I have a food addiction

The last few weeks have been difficult for me. At these times I struggle with my food addiction. Compared to my past, what I do now is minor but still this reminds me that the old tiger of self-hatred lurks in the background.

Birthdays, Christmas, visiting family are all triggers for me. These are the times I eat irrationally. What do I mean by this? I seek out pick me ups, foods that I think will make me feel better. Foods like chocolate, sweet biscuits and chips are high on the list. Ironically, the list of foods I can eat is quite limited. But where there is a will, there is a way. I am sure this resonates with many who read this.

Sadly, there isn’t much available at my house. This is deliberate on my part given my history of overeating. I usually choose not to keep chocolate, sweet biscuits or chips (all without gluten, eggs, dairy, soy, or tomato). And yes, there is a small list of these items available.

Nearer Christmas and my birthday, when I venture into the supermarket for my weekly shop, I head towards the section of the health food aisle where these items can be found. Sometimes I stand and drool, but lately I have been purchasing such items.

Later at night when I search through my cupboards, I find sultanas, nuts, and rice crackers. Recently in desperation I ate a packet of plain brown rice crackers dipped in margarine, the one without olive oil, soy, or gluten of course! When I confessed this blowout to my friend she laughingly said, “now that’s really desperate!” I guess it is given all the other rich, sweet alternatives available. but a desperate woman is a desperate woman!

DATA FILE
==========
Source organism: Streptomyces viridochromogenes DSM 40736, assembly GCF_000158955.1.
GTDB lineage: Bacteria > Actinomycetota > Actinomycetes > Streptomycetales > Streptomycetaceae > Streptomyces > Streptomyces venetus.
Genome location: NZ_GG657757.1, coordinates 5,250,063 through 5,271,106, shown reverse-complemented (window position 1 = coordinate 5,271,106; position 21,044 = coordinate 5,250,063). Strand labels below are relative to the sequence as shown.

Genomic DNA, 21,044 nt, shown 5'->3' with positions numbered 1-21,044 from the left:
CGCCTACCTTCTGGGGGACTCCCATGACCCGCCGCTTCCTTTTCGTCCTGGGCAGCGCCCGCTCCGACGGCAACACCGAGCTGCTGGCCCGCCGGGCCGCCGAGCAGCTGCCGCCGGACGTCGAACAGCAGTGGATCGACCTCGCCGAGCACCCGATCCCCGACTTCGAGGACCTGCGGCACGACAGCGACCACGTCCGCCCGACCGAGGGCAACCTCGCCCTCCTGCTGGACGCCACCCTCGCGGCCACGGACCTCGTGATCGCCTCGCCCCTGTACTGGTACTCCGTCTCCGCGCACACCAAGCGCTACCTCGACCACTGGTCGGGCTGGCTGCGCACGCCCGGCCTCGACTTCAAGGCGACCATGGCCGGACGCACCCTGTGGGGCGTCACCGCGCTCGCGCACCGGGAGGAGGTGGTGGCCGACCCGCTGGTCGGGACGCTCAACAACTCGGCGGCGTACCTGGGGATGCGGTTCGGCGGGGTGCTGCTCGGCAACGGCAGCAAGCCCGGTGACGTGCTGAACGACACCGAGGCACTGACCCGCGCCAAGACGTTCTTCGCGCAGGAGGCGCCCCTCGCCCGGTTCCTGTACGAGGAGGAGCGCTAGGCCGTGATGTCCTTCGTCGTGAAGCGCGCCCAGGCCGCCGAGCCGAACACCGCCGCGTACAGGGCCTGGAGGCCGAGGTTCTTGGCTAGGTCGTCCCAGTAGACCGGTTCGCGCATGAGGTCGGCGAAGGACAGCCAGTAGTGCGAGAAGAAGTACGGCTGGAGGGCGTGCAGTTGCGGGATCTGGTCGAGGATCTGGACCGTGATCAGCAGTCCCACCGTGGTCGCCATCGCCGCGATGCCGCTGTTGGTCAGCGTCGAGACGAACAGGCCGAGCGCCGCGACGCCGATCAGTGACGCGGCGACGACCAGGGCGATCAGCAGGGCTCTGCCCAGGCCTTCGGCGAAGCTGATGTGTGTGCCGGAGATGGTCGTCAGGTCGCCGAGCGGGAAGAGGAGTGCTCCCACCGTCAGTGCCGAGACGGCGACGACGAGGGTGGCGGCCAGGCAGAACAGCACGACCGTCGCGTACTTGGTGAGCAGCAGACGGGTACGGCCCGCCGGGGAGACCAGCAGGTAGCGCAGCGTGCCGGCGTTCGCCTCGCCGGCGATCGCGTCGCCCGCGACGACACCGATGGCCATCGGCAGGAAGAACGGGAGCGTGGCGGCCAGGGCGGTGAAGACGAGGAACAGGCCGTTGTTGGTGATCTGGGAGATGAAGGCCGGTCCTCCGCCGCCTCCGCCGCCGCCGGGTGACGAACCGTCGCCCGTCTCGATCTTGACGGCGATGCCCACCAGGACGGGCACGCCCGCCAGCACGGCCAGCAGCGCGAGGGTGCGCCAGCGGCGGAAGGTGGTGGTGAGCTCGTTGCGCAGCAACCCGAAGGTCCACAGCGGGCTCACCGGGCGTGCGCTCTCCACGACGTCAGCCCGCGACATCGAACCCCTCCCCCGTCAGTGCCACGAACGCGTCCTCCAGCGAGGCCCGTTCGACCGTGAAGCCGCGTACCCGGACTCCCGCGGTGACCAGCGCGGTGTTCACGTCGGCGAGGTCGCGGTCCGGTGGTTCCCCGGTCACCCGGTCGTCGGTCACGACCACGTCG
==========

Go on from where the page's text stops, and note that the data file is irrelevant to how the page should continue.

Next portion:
So, why do we do this? What is it that makes some of us choose (although we feel compelled) to eat irrationally? Years of self-analysis have led me to understand that it is in those moments I feel unloved that I feel compelled to seek out and eat food irrationally. For me, this happens when I remember those times in the past that I felt unloved, and unwittingly fall for believing the old story that no one can love me. Then I go to one of the most primal forms of love and nurture – food. Because I think I cannot be loved, I use food to nurture myself.

I know now that I shut down to love when these memories are triggered – an automatic reaction which I will always battle. Shame takes over and the only answer seems to be to eat. Memories are powerful triggers for our addictions. It is tempting to shame myself and feel hopeless, but I must not head in this direction. The answer instead is to remind myself that I can be loved and give myself permission to be loved and then love myself as much as I need. I must open the inner flood gate to love, the love that has brought me so far.

If you struggle with addiction, shame, and self-loathing, know that you are not alone. Contact me if you want to chat.

In love, Jenny